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Nadiya Savchenko’s lawyer urges Putin to release her in open letter

Nadiya Savchenko’s lawyer urges Putin to release her in open letter
The lawyer of Nadiya Savchenko, a Ukrainian POW being jailed in Moscow on her 54th day of hunger strike against unfair charges, has written an open letter to Russian President Vladimir Putin urging him to release the illegally imprisoned woman on the verge of death.

TO: Mr. V.V. Putin

Mr. Putin, I have to address you personally because of the extraordinary situation of my client, Ukrainian officer and pilot Nadiya Viktorivna Savchenko. She is accused of being an accomplice in the death of two Russian journalists: Voloshin and Korneliuk in the Eastern Ukraine last summer.

As Ms. Savchenko’s lawyer, I rightfully expected a lawful and unbiased investigation of this case. In my opinion it would be a very simple case even for a rooky law student, let aside a very professional group from the Investigative Committee of the Russian Federation. There are plenty of well documented facts available to make an informed judgment about the role of Ms. Savchenko in what had happened.

Our defense team presented solid proofs of Ms. Savchenko being not guilty, since at the time of the journalists’ death she was already more than an hour long imprisoned by the armed group “Zorya”, which was conducting military operations against the forces of Ukrainian government on Ukrainian territory. This fact proves that the responsibility for the death of two journalists cannot be placed on Ms. Savchenko.

Seven months is a sufficient time period to double-check the data from our defendant cell phone billing logs, eyewitness accounts, and perform all other necessary steps. Still, Ms. Savchenko is continued to be held in prison.

It should be no surprise that this brazen injustice prompted election of Ms. Savchenko to the Ukrainian parliament and to the Ukrainian delegation in the OSCE, as well as the demands to free her coming from the governments, politicians, and ordinary people all over the world. Persecution of Ms. Savchenko is perceived by the international community as an attempt to punish her as a proxy of disobedient Ukraine, and rightful demands to let the innocent person out of jail are viewed by Russian authorities as an impossible cave in to the ‘invaders’.  I have to ask: since when valor and being true to the military duty became felonious? If you are a soldier and you are brave and proud in the face of the imminent death, is it a punishable offense? This is exactly how Ms. Savchenko behaved when imprisoned in the city of Luhansk.

All above mentioned circumstance impelled Ms. Savchenko to start a hunger strike as the method of last resort in the effort to receive an honest and fair trial.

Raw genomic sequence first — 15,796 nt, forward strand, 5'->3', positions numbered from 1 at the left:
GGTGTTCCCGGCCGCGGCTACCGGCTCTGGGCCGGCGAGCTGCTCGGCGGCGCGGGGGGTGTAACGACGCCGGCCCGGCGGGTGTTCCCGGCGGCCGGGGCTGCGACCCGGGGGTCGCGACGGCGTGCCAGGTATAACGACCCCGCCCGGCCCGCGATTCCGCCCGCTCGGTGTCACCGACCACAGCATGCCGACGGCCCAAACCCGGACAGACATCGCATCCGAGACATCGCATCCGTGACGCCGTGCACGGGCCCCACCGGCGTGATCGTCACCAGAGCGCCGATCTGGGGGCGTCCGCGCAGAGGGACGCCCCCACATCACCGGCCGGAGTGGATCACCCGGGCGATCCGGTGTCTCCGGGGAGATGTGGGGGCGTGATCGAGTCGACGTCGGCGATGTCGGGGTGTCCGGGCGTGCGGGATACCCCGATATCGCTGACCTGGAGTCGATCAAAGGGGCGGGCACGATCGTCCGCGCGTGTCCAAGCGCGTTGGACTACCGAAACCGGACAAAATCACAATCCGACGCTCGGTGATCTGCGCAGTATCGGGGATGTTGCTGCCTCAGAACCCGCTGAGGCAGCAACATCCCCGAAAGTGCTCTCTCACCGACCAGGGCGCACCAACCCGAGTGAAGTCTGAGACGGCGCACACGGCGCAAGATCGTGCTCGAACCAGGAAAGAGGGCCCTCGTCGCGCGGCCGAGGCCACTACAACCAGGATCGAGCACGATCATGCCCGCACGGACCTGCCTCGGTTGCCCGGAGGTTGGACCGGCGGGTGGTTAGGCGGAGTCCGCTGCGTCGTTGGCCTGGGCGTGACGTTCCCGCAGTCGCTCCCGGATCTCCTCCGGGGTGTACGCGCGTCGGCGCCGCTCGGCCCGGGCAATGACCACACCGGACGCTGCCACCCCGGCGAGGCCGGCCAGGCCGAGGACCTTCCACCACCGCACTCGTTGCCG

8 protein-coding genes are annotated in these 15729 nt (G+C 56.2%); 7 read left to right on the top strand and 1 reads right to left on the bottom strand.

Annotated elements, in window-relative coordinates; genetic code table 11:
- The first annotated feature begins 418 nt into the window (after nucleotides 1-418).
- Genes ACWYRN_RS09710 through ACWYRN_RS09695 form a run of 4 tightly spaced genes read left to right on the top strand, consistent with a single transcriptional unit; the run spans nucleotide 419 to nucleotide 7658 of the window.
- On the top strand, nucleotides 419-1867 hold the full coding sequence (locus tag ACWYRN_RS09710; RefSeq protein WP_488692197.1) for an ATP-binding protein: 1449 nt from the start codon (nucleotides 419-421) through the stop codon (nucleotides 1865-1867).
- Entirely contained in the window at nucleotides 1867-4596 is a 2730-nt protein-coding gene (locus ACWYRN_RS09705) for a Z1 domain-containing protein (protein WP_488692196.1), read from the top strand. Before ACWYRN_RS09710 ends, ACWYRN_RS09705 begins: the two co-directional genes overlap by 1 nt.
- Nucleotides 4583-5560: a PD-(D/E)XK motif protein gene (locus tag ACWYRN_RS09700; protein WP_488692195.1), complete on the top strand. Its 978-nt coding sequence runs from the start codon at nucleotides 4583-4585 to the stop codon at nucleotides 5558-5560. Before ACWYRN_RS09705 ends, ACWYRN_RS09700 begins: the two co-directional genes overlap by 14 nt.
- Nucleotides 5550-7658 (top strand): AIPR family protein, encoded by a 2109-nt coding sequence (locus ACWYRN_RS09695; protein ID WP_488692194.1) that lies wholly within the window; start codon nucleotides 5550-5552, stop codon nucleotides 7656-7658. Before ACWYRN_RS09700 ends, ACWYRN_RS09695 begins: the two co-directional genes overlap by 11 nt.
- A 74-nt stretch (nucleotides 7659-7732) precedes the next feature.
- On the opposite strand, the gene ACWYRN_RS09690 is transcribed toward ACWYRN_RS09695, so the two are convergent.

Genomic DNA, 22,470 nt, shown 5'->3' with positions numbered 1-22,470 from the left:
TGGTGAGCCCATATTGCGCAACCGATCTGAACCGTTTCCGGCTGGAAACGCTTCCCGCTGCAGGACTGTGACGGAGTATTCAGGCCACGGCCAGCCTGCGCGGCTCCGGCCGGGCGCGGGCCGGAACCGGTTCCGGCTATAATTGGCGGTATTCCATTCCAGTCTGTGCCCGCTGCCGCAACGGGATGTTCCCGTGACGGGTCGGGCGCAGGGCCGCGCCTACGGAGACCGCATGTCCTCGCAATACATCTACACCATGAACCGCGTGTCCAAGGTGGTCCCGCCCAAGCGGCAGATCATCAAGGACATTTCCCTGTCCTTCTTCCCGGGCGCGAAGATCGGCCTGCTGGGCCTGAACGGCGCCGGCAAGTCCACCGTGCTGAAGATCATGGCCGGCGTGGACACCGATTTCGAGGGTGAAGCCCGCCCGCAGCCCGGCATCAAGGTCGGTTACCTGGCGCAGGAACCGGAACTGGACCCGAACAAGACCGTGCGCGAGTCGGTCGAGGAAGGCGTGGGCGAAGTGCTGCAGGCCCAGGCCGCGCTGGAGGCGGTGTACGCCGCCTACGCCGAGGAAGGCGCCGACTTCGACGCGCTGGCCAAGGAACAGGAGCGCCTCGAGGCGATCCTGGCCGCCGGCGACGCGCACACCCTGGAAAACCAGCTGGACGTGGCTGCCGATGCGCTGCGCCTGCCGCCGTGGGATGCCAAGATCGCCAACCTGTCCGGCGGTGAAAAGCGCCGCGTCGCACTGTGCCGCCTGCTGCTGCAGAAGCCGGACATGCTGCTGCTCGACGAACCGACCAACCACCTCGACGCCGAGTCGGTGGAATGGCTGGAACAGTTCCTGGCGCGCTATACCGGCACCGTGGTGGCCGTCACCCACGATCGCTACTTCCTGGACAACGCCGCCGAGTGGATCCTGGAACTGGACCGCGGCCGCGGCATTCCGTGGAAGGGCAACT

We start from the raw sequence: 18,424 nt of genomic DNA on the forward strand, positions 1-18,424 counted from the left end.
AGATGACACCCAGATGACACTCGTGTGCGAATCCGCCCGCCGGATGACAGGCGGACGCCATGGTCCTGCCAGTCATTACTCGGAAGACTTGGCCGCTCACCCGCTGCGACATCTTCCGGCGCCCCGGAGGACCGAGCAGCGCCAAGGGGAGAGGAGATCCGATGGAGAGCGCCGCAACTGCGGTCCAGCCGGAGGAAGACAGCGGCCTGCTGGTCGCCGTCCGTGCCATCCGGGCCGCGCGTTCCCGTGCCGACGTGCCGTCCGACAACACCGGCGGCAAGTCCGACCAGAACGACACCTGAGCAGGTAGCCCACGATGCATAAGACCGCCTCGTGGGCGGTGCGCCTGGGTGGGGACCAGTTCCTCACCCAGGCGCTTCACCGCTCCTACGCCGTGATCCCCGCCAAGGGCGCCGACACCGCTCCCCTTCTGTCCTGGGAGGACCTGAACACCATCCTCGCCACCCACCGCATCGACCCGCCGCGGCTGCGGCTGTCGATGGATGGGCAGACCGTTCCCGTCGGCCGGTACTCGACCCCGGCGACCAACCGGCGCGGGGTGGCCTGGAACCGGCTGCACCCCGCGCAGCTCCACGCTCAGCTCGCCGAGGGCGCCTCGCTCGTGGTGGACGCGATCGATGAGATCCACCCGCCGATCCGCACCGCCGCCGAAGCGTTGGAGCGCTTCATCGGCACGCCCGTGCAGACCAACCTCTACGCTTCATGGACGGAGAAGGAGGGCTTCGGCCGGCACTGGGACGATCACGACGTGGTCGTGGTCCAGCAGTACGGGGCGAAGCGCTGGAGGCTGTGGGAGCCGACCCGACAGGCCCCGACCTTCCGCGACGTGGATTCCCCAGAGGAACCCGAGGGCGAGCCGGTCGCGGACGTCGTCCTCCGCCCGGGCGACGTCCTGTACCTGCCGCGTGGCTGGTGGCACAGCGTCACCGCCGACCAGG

At the time of this writing, she is refusing food for 45 days and counting. This is a lot, a whole lot. The scariest thing is that during my last visit to her, I’ve heard her directly talking of her wish to die. I am not exaggerating, and it is very easy to check my words: just ask the appropriate jail authorities.

What is next? At the December 18, 2014 press conference your answer to the question about the destiny of Ms. Savchenko gave us a certain hope for the legal resolution of this case in accordance with the current laws. Following that was a court’s decision on the legality of her detention, which flushed those hopes down the toilet.

Of course, we could continue to listen to the endless: ‘let’s the courts decide’, but we have no time left. There is absolutely no time left.

The court did not provide a decision on the kidnapping of Ms. Savchenko by the militants, on the legality of her current detention, on the substance of the accusations against her.  There is a feeling that we hear a demonic, cold laughter coming from the endless document pages produced at the different bureaucratic levels: “You idiots, why do you even try?”

Let’s imagine something unimaginable: you are my client, I am defending you against the possible life sentence (just as an example), imagine me helplessly trying to defend your rights, invoking the letter and spirit of the law, raising my voice hoarse in public media, and imagine your own adversary answering with quiet indifference: ‘let’s the court decide; let’s the court decide”. And there is no court, just Stalin-era ‘troika’ instead.

I am appealing to you now to receive the same: justice and lawfulness. This is a public matter and a public case: I would say – extremely public indeed; there is already no way to settle it down quietly. You, as a trained lawyer, should remember at least one basic rule (I’ve got it drilled into me in the law school): “if you don’t know how to act, act according to the law”.

But why should I even tell you? You know what to do.

-Mark Feygin

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